By Tim Savell
The Super Saloon class emerged in Auckland in the late 1960’s, gaining national status in the 1969/70 season. At that stage the majority of Saloons were converted roadcars from the 1940’s and 50’s, with inaugural NZ Champ Trevor Gray racing a FJ Holden produced from 1953 to 1957.
As the class spread around the country a variety of innovations and ideas were tried. Just two years later, Ross Baker from Rotorua won the national title in the latest shape Ford Escort. Back then the road toll was around three times higher than it was now, and a ready supply of wrecked roadcars could be easily sourced to turn into Saloons. Everything from Minis to Ford Mustangs were utilised, and all were successful to varying degrees.
In 1974 Allen Ford prospered at the NZ title in a late 1960’s Monaro, becoming the first V8 winner of the title. The chrome mag wheels helped the #100a look a million bucks, but of more interest was the fact that the car had been converted to left hand drive. This was an innovation that was tolerated, and about the same time a rule was introduced to keep the cars relatively modern. Both of these changes are still allowed today, showing a clear line of succession over the last 40 years.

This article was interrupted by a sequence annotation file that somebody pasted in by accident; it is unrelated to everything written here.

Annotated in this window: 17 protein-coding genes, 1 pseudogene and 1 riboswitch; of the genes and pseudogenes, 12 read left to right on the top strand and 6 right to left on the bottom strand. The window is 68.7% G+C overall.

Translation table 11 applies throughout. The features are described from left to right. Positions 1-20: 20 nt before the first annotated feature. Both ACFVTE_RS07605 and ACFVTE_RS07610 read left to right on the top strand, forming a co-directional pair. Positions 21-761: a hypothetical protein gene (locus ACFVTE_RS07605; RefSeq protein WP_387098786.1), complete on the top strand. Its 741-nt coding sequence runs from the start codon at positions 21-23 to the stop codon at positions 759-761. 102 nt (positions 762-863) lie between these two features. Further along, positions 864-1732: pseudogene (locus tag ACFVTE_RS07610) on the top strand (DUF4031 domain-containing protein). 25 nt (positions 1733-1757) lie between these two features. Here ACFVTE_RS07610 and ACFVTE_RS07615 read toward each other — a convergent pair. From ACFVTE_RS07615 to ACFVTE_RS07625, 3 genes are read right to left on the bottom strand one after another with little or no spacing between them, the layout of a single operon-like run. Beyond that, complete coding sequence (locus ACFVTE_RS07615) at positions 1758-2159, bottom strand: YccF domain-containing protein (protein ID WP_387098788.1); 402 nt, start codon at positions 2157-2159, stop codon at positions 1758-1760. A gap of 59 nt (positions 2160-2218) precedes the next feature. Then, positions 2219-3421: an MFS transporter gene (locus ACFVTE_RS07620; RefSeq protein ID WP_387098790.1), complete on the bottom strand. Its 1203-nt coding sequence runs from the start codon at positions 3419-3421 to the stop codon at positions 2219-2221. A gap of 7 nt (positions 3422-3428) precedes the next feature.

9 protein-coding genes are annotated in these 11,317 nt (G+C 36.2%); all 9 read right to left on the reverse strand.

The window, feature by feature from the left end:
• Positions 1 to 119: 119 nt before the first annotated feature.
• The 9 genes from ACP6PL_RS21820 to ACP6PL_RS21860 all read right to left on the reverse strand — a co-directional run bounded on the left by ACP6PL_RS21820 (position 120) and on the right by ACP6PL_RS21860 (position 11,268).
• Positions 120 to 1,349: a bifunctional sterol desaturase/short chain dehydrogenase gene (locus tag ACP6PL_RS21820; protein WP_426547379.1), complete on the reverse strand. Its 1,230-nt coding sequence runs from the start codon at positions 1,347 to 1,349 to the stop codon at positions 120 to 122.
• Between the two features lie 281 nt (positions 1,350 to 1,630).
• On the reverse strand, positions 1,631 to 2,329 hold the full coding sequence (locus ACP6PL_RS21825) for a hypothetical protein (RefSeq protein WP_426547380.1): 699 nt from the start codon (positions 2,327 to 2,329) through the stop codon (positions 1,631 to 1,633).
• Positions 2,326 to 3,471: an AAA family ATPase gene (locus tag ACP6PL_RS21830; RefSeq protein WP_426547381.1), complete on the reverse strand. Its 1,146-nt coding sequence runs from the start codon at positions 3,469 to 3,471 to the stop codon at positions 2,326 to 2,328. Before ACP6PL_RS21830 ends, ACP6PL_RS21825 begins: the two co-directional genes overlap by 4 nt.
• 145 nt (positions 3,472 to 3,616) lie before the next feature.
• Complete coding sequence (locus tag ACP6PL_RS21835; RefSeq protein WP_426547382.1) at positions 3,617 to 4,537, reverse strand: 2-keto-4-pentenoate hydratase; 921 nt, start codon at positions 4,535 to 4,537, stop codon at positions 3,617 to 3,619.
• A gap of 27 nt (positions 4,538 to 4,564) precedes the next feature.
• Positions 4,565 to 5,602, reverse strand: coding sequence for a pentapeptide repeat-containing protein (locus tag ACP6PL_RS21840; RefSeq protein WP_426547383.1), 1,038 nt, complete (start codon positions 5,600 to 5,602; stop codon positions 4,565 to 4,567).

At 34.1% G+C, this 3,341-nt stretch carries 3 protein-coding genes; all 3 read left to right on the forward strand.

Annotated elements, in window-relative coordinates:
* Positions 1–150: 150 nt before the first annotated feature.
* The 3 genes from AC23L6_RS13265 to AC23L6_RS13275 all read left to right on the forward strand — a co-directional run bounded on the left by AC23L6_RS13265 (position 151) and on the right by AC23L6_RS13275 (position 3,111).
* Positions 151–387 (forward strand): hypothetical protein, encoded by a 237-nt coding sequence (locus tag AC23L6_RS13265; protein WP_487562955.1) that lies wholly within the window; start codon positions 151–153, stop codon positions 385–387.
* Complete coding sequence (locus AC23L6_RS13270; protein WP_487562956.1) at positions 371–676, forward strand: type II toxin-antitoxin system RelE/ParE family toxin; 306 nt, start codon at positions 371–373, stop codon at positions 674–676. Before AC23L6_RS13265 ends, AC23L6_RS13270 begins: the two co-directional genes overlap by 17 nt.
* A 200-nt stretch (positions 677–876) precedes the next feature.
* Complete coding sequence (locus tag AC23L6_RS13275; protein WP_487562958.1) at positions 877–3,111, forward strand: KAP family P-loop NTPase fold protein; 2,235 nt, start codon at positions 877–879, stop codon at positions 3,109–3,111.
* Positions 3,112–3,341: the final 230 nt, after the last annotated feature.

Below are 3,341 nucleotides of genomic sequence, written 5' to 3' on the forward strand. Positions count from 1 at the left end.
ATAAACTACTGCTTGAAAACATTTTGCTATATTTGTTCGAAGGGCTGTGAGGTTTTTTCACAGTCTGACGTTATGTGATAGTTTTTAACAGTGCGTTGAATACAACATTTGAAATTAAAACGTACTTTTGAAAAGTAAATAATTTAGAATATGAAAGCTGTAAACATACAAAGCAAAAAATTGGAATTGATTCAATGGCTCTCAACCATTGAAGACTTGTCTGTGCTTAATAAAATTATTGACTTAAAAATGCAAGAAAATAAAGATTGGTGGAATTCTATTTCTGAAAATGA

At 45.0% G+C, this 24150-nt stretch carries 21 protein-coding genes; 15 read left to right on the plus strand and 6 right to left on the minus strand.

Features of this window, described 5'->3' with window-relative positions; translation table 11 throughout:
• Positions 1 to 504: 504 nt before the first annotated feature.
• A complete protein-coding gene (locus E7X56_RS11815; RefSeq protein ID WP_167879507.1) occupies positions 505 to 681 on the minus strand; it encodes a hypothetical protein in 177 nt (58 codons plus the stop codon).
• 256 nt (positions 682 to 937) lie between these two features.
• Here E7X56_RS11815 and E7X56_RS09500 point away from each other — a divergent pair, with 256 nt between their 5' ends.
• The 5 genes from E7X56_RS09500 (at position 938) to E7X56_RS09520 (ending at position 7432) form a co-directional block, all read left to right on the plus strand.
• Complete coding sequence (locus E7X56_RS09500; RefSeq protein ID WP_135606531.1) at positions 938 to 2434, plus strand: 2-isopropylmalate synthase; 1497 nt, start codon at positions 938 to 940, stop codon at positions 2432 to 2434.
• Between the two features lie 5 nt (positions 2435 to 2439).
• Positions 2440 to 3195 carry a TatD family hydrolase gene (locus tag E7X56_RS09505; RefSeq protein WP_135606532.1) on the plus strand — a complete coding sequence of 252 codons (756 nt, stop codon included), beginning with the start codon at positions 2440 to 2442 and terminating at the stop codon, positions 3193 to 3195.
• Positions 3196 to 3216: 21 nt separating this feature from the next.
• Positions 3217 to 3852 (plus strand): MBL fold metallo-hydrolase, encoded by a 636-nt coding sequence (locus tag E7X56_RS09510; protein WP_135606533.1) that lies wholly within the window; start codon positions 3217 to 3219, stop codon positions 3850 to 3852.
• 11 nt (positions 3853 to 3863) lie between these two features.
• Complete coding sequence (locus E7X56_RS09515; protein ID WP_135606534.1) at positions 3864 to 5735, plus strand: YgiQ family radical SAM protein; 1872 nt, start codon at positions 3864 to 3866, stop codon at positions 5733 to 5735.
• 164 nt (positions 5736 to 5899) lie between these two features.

By the mid 1970’s the rotary-engined powered Mazda’s were coming to the fore, with Ron Kendall winning the 1975 title in an RX2. Holden had more success in 1976 and 1977 with Peter Martin becoming the first back-to-back winner of the title in an L34 Torana. And in 1978 Peter Woods swept all before him as he won the New Zealand, Grand Prix, North Island and South Island titles in his Ford Mustang packed full of American race parts. The tide was turning, and his opposition tried many avenues in their quest to play catch up.
In the 1978/79 season, wings emerged on Saloons in the lower part of the North Island. Tom Donovan 5v had a VW Beetle with small wing, and 62w Gary McKelvie had the largest of them all on his Chev Monza. Keith McArthur’s beautiful 23w Torana was adjusted with a wing, and the jury is out as to whether it enhanced the look of the car, or even aided the aerodynamics.
The 1979 NZ title was the last hurrah for the smaller engine cars, with Rotary’s finishing first and third, and Alan Jago placing second in a VW. As the 1980’s came around, a fearsome combination of Blondie Chamberlain (driver) and Peter Kuriger (chassis constructor) built a spaceframe chassis with a Torana body on it. The car wiped the floor at the 1981 NZ Champs, winning all three heats at Baypark. And from that moment on, the writing was on the wall for Saloons based on a transformed roadcar with a rollcage added. By 1990 there was only one car in the NZ championship field left that didn’t have a dedicated spaceframe chassis…..and the glorious era of the 1970’s spec Saloon had drawn to a close.